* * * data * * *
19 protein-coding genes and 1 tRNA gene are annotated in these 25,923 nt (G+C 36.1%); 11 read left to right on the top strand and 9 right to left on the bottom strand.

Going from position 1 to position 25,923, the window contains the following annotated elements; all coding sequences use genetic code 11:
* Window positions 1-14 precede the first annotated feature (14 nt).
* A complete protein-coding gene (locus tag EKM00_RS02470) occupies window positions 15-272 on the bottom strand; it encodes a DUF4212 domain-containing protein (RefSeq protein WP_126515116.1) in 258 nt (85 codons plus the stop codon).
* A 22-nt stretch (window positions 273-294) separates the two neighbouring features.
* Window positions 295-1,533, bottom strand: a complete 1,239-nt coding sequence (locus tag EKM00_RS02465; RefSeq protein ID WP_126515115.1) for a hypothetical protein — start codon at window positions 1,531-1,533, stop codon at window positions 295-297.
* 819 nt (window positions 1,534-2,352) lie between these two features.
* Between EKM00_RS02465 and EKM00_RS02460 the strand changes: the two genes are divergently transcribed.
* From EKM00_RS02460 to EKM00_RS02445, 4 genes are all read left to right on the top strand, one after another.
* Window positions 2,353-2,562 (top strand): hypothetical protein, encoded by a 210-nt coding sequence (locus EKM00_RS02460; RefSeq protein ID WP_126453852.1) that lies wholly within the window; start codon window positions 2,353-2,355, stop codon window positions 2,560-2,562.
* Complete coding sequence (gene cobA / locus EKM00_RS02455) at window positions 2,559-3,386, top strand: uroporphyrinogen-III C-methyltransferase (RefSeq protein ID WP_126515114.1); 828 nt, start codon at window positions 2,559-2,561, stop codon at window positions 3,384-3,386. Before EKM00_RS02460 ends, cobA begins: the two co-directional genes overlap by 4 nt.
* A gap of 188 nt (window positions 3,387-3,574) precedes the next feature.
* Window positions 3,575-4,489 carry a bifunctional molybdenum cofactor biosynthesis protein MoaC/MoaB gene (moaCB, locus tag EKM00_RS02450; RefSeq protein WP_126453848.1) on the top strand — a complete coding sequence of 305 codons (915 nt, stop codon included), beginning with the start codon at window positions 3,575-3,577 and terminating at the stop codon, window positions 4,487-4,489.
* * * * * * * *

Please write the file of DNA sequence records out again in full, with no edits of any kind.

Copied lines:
19 protein-coding genes and 1 tRNA gene are annotated in these 25,923 nt (G+C 36.1%); 11 read left to right on the top strand and 9 right to left on the bottom strand.

Going from position 1 to position 25,923, the window contains the following annotated elements; all coding sequences use genetic code 11:
* Window positions 1-14 precede the first annotated feature (14 nt).
* A complete protein-coding gene (locus tag EKM00_RS02470) occupies window positions 15-272 on the bottom strand; it encodes a DUF4212 domain-containing protein (RefSeq protein WP_126515116.1) in 258 nt (85 codons plus the stop codon).
* A 22-nt stretch (window positions 273-294) separates the two neighbouring features.
* Window positions 295-1,533, bottom strand: a complete 1,239-nt coding sequence (locus tag EKM00_RS02465; RefSeq protein ID WP_126515115.1) for a hypothetical protein — start codon at window positions 1,531-1,533, stop codon at window positions 295-297.
* 819 nt (window positions 1,534-2,352) lie between these two features.
* Between EKM00_RS02465 and EKM00_RS02460 the strand changes: the two genes are divergently transcribed.
* From EKM00_RS02460 to EKM00_RS02445, 4 genes are all read left to right on the top strand, one after another.
* Window positions 2,353-2,562 (top strand): hypothetical protein, encoded by a 210-nt coding sequence (locus EKM00_RS02460; RefSeq protein ID WP_126453852.1) that lies wholly within the window; start codon window positions 2,353-2,355, stop codon window positions 2,560-2,562.
* Complete coding sequence (gene cobA / locus EKM00_RS02455) at window positions 2,559-3,386, top strand: uroporphyrinogen-III C-methyltransferase (RefSeq protein ID WP_126515114.1); 828 nt, start codon at window positions 2,559-2,561, stop codon at window positions 3,384-3,386. Before EKM00_RS02460 ends, cobA begins: the two co-directional genes overlap by 4 nt.
* A gap of 188 nt (window positions 3,387-3,574) precedes the next feature.
* Window positions 3,575-4,489 carry a bifunctional molybdenum cofactor biosynthesis protein MoaC/MoaB gene (moaCB, locus tag EKM00_RS02450; RefSeq protein WP_126453848.1) on the top strand — a complete coding sequence of 305 codons (915 nt, stop codon included), beginning with the start codon at window positions 3,575-3,577 and terminating at the stop codon, window positions 4,487-4,489.